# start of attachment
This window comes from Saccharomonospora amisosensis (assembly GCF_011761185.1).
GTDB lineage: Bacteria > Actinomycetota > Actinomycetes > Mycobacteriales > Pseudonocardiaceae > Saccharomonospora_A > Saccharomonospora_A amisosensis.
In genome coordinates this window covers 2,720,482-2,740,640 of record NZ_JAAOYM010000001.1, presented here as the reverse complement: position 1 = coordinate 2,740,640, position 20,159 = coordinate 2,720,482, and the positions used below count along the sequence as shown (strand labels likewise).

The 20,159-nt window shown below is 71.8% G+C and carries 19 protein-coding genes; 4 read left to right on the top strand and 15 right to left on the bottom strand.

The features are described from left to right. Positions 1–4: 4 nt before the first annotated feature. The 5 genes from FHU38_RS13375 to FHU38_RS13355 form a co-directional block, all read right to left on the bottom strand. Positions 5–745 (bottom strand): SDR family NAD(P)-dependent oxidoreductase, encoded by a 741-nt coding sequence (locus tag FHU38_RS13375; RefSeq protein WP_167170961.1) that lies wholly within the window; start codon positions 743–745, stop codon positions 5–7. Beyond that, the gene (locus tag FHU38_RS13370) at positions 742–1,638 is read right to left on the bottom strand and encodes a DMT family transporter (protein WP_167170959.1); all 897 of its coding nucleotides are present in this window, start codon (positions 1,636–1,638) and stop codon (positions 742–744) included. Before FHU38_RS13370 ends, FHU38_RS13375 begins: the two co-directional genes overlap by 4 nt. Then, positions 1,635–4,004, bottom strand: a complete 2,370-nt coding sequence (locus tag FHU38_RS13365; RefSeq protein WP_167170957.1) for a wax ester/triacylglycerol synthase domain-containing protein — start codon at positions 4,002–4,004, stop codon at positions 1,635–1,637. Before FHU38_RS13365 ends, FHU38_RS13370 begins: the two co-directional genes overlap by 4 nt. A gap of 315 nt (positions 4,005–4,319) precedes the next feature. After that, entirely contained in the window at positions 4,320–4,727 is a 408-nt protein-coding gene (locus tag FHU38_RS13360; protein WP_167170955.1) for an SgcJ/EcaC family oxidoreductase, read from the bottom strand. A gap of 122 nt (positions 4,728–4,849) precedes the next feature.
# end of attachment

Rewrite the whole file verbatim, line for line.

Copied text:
This window comes from Saccharomonospora amisosensis (assembly GCF_011761185.1).
GTDB lineage: Bacteria > Actinomycetota > Actinomycetes > Mycobacteriales > Pseudonocardiaceae > Saccharomonospora_A > Saccharomonospora_A amisosensis.
In genome coordinates this window covers 2,720,482-2,740,640 of record NZ_JAAOYM010000001.1, presented here as the reverse complement: position 1 = coordinate 2,740,640, position 20,159 = coordinate 2,720,482, and the positions used below count along the sequence as shown (strand labels likewise).

The 20,159-nt window shown below is 71.8% G+C and carries 19 protein-coding genes; 4 read left to right on the top strand and 15 right to left on the bottom strand.

The features are described from left to right. Positions 1–4: 4 nt before the first annotated feature. The 5 genes from FHU38_RS13375 to FHU38_RS13355 form a co-directional block, all read right to left on the bottom strand. Positions 5–745 (bottom strand): SDR family NAD(P)-dependent oxidoreductase, encoded by a 741-nt coding sequence (locus tag FHU38_RS13375; RefSeq protein WP_167170961.1) that lies wholly within the window; start codon positions 743–745, stop codon positions 5–7. Beyond that, the gene (locus tag FHU38_RS13370) at positions 742–1,638 is read right to left on the bottom strand and encodes a DMT family transporter (protein WP_167170959.1); all 897 of its coding nucleotides are present in this window, start codon (positions 1,636–1,638) and stop codon (positions 742–744) included. Before FHU38_RS13370 ends, FHU38_RS13375 begins: the two co-directional genes overlap by 4 nt. Then, positions 1,635–4,004, bottom strand: a complete 2,370-nt coding sequence (locus tag FHU38_RS13365; RefSeq protein WP_167170957.1) for a wax ester/triacylglycerol synthase domain-containing protein — start codon at positions 4,002–4,004, stop codon at positions 1,635–1,637. Before FHU38_RS13365 ends, FHU38_RS13370 begins: the two co-directional genes overlap by 4 nt. A gap of 315 nt (positions 4,005–4,319) precedes the next feature. After that, entirely contained in the window at positions 4,320–4,727 is a 408-nt protein-coding gene (locus tag FHU38_RS13360; protein WP_167170955.1) for an SgcJ/EcaC family oxidoreductase, read from the bottom strand. A gap of 122 nt (positions 4,728–4,849) precedes the next feature.